December 2022 CPI | Econbrowser

Below are the headline and core CPI levels, against forecasts and nowcasts.

Figure 1: CPI level, 1982-84 = 100 (black), Cleveland Fed real-time forecast as of 1/11/2023 (pink box), high and low forecast (grey +). Source: BLS via FRED, Cleveland Fed, Bloomberg (1/11/23), author accounts.

Figure 2: Core CPI level, 1982-84 = 100 (black), Cleveland Fed real-time forecast as of 1/11/2023 (pink box), high and low forecast (grey +). Source: BLS via FRED, Cleveland Fed, Bloomberg (1/11/23), author accounts.

What does this mean for core inflation? In Figure 3 I plot the actual and implied inflation rates.

Figure 3: CPI quarterly core inflation rate, annualized (black), Cleveland Fed forecasts as of 1/11/2023 (pink box), high and low forecasts (grey +). Source: BLS via FRED, Cleveland Fed, Bloomberg (1/11/23), author accounts.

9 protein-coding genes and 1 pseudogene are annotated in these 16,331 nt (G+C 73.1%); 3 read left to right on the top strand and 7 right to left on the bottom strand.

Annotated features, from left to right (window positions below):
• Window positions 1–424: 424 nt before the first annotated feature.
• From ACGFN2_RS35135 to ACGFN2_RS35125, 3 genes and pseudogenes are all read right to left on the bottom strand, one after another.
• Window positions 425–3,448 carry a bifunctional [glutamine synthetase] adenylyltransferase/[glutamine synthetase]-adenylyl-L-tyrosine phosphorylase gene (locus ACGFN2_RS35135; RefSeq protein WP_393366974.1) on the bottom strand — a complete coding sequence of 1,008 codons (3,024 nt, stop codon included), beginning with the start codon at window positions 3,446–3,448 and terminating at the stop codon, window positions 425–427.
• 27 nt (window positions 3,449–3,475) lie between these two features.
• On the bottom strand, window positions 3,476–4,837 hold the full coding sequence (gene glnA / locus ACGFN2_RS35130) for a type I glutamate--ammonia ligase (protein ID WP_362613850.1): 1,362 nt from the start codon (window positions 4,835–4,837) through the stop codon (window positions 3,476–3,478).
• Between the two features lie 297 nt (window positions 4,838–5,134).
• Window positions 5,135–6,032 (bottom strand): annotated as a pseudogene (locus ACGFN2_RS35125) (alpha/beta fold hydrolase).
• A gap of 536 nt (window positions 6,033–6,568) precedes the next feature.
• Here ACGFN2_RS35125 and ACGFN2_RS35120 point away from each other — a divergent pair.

Actual core inflation on a quarterly basis was lower than the Cleveland Fed forecast. In Figure 4, I present CPI core inflation versus PCE q/q.

Figure 4: Quarterly core CPI inflation (blue), chained core CPI inflation (brown), and core PCE deflator inflation (black), all in decimal form (i.e. 0.05 means 5%). Seasonally adjusted series CPI using X13 census (brown). Specific recession dates NBER (peak to trough) are shaded in grey. Source: BLS, BEA, NBER and author accounts.

This development seems to support the idea of ​​a shift in the inflationary regime (see this post). Although CPI inflation has risen monthly, the Cleveland Fed’s forecast for core personal consumption expenditures in December has changed little in response to the CPI release, now standing at 0.32 points for the month.

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